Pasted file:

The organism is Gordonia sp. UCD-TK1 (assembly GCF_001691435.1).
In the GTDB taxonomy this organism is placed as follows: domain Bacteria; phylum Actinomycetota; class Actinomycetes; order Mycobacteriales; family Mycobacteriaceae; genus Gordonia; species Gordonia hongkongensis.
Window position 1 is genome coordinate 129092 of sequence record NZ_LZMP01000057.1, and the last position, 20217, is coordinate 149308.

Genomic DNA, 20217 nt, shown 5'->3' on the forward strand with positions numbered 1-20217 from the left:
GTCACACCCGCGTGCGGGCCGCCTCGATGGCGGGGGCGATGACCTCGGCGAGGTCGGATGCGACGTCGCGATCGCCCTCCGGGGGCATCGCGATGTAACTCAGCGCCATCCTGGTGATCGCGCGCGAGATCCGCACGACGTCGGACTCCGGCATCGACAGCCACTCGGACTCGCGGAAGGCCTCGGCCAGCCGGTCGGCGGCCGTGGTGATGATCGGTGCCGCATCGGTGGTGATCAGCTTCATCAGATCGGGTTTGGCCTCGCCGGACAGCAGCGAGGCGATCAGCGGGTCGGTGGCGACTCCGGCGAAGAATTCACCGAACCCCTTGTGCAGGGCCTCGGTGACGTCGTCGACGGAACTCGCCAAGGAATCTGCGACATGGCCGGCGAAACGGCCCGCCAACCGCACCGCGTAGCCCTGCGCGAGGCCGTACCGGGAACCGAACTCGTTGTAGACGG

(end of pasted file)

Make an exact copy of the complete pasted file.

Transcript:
The organism is Gordonia sp. UCD-TK1 (assembly GCF_001691435.1).
In the GTDB taxonomy this organism is placed as follows: domain Bacteria; phylum Actinomycetota; class Actinomycetes; order Mycobacteriales; family Mycobacteriaceae; genus Gordonia; species Gordonia hongkongensis.
Window position 1 is genome coordinate 129092 of sequence record NZ_LZMP01000057.1, and the last position, 20217, is coordinate 149308.

Genomic DNA, 20217 nt, shown 5'->3' on the forward strand with positions numbered 1-20217 from the left:
GTCACACCCGCGTGCGGGCCGCCTCGATGGCGGGGGCGATGACCTCGGCGAGGTCGGATGCGACGTCGCGATCGCCCTCCGGGGGCATCGCGATGTAACTCAGCGCCATCCTGGTGATCGCGCGCGAGATCCGCACGACGTCGGACTCCGGCATCGACAGCCACTCGGACTCGCGGAAGGCCTCGGCCAGCCGGTCGGCGGCCGTGGTGATGATCGGTGCCGCATCGGTGGTGATCAGCTTCATCAGATCGGGTTTGGCCTCGCCGGACAGCAGCGAGGCGATCAGCGGGTCGGTGGCGACTCCGGCGAAGAATTCACCGAACCCCTTGTGCAGGGCCTCGGTGACGTCGTCGACGGAACTCGCCAAGGAATCTGCGACATGGCCGGCGAAACGGCCCGCCAACCGCACCGCGTAGCCCTGCGCGAGGCCGTACCGGGAACCGAACTCGTTGTAGACGG